16/11/17 – 29/11/17

Sonic Mmabolela’ is a 2-week residency for sound artists and composers with previous experience in the area of sound experimentation and sound recordings at Mmabolela Reserve, in the Limpopo province of South Africa, right at the border with Botswana. The residency is led by sound artists Francisco Lopez and Barbara Ellison.
Over the two weeks at Mmabolela we discussed the theory behind environmental recordings and sound art with a special focus on creative approaches to the work with environmental sound recordings, as well as the role of listening, through an extensive exploration of natural sound environments.
The residency also involved various field trips across Mmabolela (both diurnal and nocturnal) where we had extensive listening sessions, recording sessions and outdoor ‘concerts’. We also had studio sessions where we listened to and developed materials, presentations of our own work to the other artists and finally, developed, realized and presented a sound piece with original sound materials gathered throughout the residency (mine was titled Paddabolela and is below).
Paddabolela was composed using field recordings from a sound artist residency at Mmabolela Reserve, South Africa in 2017. Using advance technologies to capture sound, the piece looks to preserve sounds of the natural environment and engage the audience with an immersive listening experience through the use of multi-channel and ambisonic techniques. The piece takes the listener on a journey through different sound worlds of the South African terrain using a combination of natural sounds and sounds that have been abstracted to bring out an alternative sonic reality, creating an all-encompassing listening experience of the soundscape.
Paddabolela was released via the Sonic Mmabolela 2017 Album on the Free Music Archive.
It has been performed internationally, including at BEAST FEAST 2018 (UK) , Spektra 2018 (Columbia), Ecoacoustics Congress 2018 (Brisbane) and The Global Composition 2018 (Germany).
I had a paper published in The Global Composition 2018 proceedings publication titled 'Paddabolela'.

Paddabolela Multichannel Installation at The Global Composition 2018

I have just finished composing a series of four compositions developed using the field recordings made on the Sonic Mmabolela residency.
Limpopo is the second piece in this series, created using field recordings that all contain natural rhythms. The recordings have been filtered, layered and sculpted in to a five minute immersive soundscape composition. Heavily influenced by the work of Francisco Lopez and the discussions on the residency itself, the piece attempts to create a "hyper-reality" of the natural soundscapes heard during our time at the Mmabolela Estate.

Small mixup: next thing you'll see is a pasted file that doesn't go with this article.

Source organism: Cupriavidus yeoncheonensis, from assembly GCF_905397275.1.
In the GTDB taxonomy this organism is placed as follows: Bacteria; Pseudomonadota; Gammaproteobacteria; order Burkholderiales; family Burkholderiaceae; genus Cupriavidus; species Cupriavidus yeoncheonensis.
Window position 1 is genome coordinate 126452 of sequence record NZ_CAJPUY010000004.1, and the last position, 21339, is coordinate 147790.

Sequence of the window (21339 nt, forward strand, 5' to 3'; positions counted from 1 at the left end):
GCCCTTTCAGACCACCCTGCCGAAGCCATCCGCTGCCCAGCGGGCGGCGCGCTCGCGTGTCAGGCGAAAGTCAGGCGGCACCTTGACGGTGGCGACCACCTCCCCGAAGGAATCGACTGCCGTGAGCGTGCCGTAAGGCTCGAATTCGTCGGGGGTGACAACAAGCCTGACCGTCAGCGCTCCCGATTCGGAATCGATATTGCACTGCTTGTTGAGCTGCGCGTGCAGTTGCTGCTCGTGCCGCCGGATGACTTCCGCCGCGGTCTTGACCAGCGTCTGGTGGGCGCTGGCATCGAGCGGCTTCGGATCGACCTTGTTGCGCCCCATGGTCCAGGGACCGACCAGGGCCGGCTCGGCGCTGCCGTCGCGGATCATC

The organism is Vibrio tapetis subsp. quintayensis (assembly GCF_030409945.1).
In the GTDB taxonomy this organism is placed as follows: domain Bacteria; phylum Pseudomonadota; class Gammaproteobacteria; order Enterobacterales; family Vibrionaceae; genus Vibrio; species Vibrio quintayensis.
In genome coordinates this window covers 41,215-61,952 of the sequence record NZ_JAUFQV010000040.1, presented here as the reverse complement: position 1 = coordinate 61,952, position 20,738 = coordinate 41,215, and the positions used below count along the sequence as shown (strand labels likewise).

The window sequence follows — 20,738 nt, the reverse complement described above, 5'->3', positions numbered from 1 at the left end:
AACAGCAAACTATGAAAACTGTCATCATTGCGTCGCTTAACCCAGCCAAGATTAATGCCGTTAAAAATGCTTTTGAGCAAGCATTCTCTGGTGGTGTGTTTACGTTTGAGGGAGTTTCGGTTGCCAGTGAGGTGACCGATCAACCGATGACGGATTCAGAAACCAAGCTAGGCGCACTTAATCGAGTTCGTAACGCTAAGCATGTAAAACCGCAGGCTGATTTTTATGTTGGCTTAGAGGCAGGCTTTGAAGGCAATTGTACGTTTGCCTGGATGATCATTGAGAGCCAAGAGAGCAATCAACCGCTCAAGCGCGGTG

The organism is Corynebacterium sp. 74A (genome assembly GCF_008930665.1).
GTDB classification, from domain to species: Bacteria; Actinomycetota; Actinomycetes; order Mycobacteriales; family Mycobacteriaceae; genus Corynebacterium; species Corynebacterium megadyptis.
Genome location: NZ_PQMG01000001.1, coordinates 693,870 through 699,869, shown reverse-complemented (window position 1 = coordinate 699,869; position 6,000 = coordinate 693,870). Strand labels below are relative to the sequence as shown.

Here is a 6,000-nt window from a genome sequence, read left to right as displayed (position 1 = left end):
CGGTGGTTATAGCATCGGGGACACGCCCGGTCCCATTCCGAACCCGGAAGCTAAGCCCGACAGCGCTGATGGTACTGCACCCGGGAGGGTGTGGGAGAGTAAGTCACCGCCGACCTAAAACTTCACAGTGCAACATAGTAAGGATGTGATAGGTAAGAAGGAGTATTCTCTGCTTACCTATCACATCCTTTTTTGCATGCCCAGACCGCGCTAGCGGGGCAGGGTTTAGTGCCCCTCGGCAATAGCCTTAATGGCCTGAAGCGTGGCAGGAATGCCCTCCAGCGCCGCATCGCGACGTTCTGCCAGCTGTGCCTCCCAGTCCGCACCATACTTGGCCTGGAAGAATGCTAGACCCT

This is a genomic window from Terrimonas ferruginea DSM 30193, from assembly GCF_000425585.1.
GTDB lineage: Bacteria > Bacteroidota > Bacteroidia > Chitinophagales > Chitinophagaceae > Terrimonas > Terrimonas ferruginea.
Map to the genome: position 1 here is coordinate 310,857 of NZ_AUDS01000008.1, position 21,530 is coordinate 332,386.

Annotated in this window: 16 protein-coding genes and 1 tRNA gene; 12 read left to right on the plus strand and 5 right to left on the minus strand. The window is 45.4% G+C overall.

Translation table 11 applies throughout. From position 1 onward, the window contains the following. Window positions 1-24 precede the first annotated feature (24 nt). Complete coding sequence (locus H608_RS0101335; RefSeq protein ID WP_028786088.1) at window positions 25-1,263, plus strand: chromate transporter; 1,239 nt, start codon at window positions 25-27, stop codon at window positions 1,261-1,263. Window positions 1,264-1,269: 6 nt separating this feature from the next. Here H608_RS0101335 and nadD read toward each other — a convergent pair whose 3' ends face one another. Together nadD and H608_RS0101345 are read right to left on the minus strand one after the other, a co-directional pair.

Mmabolela is the third piece in the series of works composed using recordings from the Sonic Mmabolela 2017 Residency with Francisco Lopez. The 16-channel piece has been composed using ambisonic recordings and spatialisation techniques and multichannel processing, creating a highly accurate three-dimensional recreation of the natural environment. Rather than keeping the recordings natural, my compositional approach was to create a series of interweaving constructed realities based upon ‘snap-shots’ of the many recording locations visited during the residency.
From the palm-strewn banks of the Limpopo River to the dark depths of the Hippo Pool, Mmabolela transports the listener through the soundscapes of this remote location in South Africa. A series of interweaving ‘snap-shots’ and constructed realities based upon the many recording locations visited during the 2017 Sonic Mmabolela residency transport the listener to this hyperreal time and place. This work has been composed using ambisonic recordings and is the final piece in a series of three works resulting from the residency.
The final piece in the series is a commission for The Paper Museum - Barber Late.
My initial inspiration for this soundscape came from seeing the image of the African Civet from the Cassiano dal Pozzo’s paper museum exhibition. Having recently been on a recording trip to the native home of the animal, sub-Saharan Africa, I thought it would be fitting to use these site-specific environmental recordings. Having looked at the images in the exhibition, further inspiration came from the various bird images, including the Bird Mosaic. Almost all of the recordings from my trip predominantly feature the sound of various bird calls, especially those recording taken during the dawn and dusk choruses. Therefore, this soundscape is almost a mosaic of natural bird calls recorded at various locations and different types of terrains in Limpopo, South Africa. The soundscape intends to immerse the listener in a slowly evolving wave of bird calls that have been shaped and sculpted together, creating a hyper-reality of the natural environment.

Stereo installation for Barber Late 2019. Image courtesy of the Barber Institute of Fine Arts.

Image courtesy of the Barber Institute of Fine Arts.

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